There are days and sometimes months where currencies just do not move or remain largely rangebound. Under these circumstances, positioning for a big picture change in trend and or a more fundamental shift in sentiment just does not make sense. Day traders thrive in this environment since they have become adept at spotting short-term trends. In rangy trading, where volatility is low, technical analysis tends to shift also.
In a trending environment, technical indicators such as the 200-day moving average or relative strength index (RSI over 70 or under 30) would tend to play a larger role, but in a non-trending environment, a more successful strategy might be to look at the 55-day moving average or even 5- or 10-day moving average. The default period for RSI is 14 days but this too can be decreased (or increased for a bigger picture view) to increase (decrease) sensitivity. When currency markets are not moving, some traders go long a higher yielding currency (say currency A) and go short a lower yielding currency (currency B), which is one example of a "carry trade." Each day that passes, the trade makes a profit on the interest rate differential between currency A and currency B. Even though the spot prices may not move much, over time, the trader makes a profit.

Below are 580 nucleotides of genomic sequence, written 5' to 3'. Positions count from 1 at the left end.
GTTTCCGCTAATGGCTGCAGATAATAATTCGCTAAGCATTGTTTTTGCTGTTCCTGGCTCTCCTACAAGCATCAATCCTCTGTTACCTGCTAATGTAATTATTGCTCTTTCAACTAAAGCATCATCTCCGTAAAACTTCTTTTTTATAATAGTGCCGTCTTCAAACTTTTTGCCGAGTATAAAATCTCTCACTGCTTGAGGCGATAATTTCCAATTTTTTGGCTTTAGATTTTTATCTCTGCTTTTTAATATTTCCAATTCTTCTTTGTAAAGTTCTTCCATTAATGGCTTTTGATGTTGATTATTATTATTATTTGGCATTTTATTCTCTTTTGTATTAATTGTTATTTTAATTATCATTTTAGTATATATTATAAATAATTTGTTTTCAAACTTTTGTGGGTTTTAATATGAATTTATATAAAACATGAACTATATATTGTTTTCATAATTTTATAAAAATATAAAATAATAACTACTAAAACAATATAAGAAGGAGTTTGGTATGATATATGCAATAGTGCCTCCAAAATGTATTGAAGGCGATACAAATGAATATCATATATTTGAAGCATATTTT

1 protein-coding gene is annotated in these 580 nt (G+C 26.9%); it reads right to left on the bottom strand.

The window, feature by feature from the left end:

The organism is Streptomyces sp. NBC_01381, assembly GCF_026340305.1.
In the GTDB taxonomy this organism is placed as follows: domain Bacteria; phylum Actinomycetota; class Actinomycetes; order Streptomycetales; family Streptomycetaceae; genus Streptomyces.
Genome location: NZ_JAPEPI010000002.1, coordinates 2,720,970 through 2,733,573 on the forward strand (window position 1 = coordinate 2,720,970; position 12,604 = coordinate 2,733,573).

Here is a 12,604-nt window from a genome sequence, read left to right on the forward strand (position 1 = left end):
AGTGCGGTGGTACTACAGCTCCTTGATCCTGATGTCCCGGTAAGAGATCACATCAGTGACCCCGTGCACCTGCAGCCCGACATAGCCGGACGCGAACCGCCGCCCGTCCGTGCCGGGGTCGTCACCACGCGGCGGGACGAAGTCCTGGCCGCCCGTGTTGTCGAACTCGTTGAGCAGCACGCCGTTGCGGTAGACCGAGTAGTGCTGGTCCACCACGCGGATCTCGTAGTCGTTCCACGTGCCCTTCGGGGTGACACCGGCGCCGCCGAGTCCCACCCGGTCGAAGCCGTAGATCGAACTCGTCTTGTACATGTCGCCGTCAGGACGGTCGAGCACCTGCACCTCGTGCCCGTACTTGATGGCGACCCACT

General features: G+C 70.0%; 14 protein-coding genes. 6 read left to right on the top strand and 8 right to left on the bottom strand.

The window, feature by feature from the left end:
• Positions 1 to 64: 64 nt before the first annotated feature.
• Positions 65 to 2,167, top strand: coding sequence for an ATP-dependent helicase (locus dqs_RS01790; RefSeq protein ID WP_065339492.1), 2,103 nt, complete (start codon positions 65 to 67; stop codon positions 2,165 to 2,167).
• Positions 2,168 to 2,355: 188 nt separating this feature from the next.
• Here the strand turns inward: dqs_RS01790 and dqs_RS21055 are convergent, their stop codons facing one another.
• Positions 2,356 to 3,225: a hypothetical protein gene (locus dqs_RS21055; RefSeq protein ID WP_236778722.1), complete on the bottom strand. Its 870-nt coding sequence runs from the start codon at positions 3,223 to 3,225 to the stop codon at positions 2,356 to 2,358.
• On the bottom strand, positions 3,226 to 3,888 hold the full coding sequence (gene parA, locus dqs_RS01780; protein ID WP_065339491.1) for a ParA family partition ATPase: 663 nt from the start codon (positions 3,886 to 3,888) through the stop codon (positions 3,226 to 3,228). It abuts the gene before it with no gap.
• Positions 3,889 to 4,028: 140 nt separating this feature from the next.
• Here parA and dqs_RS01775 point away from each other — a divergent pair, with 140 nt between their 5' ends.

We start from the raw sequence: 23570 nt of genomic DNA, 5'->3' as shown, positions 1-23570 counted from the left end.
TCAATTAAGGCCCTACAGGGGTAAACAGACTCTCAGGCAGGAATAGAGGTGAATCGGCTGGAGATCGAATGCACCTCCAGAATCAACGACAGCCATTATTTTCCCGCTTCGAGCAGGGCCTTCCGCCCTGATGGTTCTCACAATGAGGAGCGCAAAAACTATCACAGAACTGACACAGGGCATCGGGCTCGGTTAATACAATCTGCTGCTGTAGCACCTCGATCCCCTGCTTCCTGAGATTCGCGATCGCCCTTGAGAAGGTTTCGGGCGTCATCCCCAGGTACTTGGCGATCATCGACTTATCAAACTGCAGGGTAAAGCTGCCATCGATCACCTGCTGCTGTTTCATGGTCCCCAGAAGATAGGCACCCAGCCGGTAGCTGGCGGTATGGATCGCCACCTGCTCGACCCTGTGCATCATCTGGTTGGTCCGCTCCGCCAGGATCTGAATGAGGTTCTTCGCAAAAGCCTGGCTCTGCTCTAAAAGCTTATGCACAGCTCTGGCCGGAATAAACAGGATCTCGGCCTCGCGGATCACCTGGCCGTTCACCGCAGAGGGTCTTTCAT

Other times, big picture trends emerge, such as when a central bank embarks of a series of rate cuts or rate hikes. If Central Bank A is raising rates and Central Bank B is on hold or lowering rates, going long currency A versus currency B may make sense. In the case of the US financial crisis, and later the eurozone crisis, once it became clear that the interest rates in the developed nations would remain low for a long time, the quest for yield and return sent global investors into emerging market currencies. The fact that this would be a long-term trend was not clear initially back in 2008, but emerging market currencies benefited for nearly five years.